Jeremy Corbyn suspended from Labour Party in anti-Semitism report fallout

The party was responsible for harassment and discrimination under his leadership, the inquiry found

LONDON, ENGLAND - OCTOBER 29: Former Labour Party leader Jeremy Corbyn leaves his home on October 29, 2020 in London, England. The long-awaited report from the Equality and Human Rights Commission (EHRC) which was initiated in 2019 after Jewish groups alleged the party was institutionally antisemitic in its handling of complaints under the leadership of Jeremy Corbyn, is due to be published today. (Photo by Leon Neal/Getty Images)
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Former UK Labour leader Jeremy Corbyn has been suspended from the party in the wake of a report that found serious failings in dealing with anti-Semitism during his tenure.

Mr Corbyn said the number of complaints during his four-and-a-half years as leader was “dramatically overstated” and insisted: “I’m not part of the problem.”

A statement by the Labour Party said: “In light of his comments made today and his failure to retract them subsequently, the Labour Party has suspended Jeremy Corbyn pending investigation. He has also had the whip removed from the Parliamentary Labour Party."

Mr Corbyn criticised the move.

"I will strongly contest the political intervention to suspend me," he said.

"I’ve made absolutely clear those who deny there has been an anti-Semitism problem in the Labour Party are wrong. I will continue to support a zero tolerance policy towards all forms of racism."

Mr Corbyn earlier said anti-Semitism was “absolutely abhorrent, wrong and responsible for some of humanity’s greatest crimes”.

“As Leader of the Labour Party I was always determined to eliminate all forms of racism and root out the cancer of anti-Semitism,” he said.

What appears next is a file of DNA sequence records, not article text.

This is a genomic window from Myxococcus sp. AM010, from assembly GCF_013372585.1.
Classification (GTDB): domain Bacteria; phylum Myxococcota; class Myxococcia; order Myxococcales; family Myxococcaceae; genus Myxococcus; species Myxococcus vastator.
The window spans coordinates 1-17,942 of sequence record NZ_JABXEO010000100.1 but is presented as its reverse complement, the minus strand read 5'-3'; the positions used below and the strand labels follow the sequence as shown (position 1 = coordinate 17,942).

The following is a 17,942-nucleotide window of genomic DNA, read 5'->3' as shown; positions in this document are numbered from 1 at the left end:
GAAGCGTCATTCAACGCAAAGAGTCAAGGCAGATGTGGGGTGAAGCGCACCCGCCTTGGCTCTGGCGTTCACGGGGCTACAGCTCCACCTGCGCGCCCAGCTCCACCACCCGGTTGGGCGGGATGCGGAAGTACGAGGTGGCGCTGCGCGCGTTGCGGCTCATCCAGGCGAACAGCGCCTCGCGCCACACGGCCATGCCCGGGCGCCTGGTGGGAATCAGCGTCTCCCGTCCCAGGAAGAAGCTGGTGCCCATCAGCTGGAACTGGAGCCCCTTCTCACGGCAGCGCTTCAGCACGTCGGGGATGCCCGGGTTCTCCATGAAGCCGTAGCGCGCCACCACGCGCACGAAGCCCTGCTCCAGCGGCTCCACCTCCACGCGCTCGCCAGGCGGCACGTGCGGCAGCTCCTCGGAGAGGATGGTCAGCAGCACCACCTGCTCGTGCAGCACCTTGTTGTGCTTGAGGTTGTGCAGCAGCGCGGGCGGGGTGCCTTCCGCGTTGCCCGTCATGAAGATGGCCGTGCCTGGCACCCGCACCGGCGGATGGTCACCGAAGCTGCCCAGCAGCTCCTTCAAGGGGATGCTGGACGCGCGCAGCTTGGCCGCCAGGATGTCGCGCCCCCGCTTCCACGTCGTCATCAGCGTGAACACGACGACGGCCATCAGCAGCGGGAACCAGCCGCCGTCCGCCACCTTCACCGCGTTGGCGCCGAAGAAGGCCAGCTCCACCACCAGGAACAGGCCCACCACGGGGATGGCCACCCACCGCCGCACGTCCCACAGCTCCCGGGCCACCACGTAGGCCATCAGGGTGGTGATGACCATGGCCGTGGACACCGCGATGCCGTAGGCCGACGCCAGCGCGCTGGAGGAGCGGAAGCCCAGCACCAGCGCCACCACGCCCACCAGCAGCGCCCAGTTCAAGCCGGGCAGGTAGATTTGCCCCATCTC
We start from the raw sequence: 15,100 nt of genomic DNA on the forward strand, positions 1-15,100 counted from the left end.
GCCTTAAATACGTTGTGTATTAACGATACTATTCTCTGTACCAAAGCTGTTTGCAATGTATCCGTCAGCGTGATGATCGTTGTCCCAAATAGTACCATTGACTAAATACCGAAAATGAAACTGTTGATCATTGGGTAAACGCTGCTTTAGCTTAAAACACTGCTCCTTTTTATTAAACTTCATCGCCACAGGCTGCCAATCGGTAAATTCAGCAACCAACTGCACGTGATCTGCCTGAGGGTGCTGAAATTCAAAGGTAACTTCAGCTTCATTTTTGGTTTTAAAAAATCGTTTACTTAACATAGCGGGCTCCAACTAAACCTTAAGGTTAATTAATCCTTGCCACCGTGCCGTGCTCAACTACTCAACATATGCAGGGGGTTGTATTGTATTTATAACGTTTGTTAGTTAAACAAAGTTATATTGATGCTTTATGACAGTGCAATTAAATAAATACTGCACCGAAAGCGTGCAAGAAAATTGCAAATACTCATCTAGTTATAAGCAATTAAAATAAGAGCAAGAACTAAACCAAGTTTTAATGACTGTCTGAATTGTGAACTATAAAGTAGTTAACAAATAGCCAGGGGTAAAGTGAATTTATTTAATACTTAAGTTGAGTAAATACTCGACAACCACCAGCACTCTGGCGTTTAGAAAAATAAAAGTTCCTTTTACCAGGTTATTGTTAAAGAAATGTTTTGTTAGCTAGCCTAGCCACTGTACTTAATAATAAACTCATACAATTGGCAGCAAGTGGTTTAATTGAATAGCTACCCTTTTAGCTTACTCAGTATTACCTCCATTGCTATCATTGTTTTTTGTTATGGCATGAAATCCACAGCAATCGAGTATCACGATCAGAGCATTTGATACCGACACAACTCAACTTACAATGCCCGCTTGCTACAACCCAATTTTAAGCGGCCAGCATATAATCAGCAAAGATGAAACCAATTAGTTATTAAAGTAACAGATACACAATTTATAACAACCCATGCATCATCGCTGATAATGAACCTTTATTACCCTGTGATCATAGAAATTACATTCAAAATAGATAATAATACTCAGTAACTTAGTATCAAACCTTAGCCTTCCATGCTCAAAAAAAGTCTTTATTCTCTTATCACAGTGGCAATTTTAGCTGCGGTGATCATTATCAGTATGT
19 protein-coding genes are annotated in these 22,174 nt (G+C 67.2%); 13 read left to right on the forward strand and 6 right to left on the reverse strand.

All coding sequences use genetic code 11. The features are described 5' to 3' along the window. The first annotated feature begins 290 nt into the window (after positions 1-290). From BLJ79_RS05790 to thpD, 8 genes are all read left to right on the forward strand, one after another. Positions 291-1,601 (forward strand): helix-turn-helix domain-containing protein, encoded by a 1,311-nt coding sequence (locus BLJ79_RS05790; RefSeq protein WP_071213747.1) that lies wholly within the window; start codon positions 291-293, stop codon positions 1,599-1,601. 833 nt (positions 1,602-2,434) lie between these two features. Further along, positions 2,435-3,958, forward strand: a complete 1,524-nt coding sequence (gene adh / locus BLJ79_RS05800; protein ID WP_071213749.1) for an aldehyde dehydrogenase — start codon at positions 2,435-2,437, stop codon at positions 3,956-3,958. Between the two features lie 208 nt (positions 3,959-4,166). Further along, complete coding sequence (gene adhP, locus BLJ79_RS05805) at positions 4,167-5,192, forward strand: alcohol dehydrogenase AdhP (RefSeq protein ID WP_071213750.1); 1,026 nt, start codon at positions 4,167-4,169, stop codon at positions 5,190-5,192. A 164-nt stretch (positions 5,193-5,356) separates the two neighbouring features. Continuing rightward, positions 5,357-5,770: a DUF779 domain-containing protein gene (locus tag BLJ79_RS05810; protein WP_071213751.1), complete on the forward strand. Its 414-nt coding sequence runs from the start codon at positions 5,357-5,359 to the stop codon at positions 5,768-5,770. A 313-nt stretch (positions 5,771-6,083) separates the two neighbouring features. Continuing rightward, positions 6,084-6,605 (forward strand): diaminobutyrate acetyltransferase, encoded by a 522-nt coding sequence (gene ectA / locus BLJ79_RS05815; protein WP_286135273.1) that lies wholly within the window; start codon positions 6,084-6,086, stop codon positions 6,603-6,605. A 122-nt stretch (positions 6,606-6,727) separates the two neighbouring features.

He said he did not accept all the report’s findings and that the scale of the problem had been overstated for political reasons.

The inquiry by the Equality and Human Rights Commission (EHRC) said the party was “responsible for unlawful acts of harassment and discrimination” under his leadership and that his office had interfered in the complaints procedure.

Mr Corbyn's tenure was marred by persistent complaints of anti-Semitism within the party and criticism of the leader's response.

Current Labour leader Keir Starmer said he accepted the report in full and would implement all of its recommendations.

"It is a day of shame for the Labour Party. We have failed Jewish people... I am truly sorry for all the pain and grief that has been caused," he said.

"Never again will we fail to tackle anti-Semitism and never again will we lose your trust."

The EHRC said that under Mr Corbyn, Labour was guilty of three breaches of Britain's 2010 Equality Act for political interference in complaints, failure to provide adequate training to those handling anti-Semitism cases and harassment of complainants.

It did not launched legal proceedings and instead ordered Labour to draft an action plan by December 10 to remedy its failures.

"Our investigation has highlighted multiple areas where (Labour's) approach and leadership to tackling anti-Semitism was insufficient," EHRC's interim chairwoman, Caroline Waters, said in presenting the 129-page report.

"This is inexcusable and appeared to be a result of a lack of willingness to tackle anti-Semitism rather than an inability to do so."

The Board of Deputies of British Jews welcomed Mr Corbyn's suspension.

"Having presided over the descent of a proudly anti-racist party into a party that broke equalities law in its treatment of Jews, his shameless comments today showed that he remains part of the problem and is an obstruction to the resolution of the issue," President Marie van der Zyl said.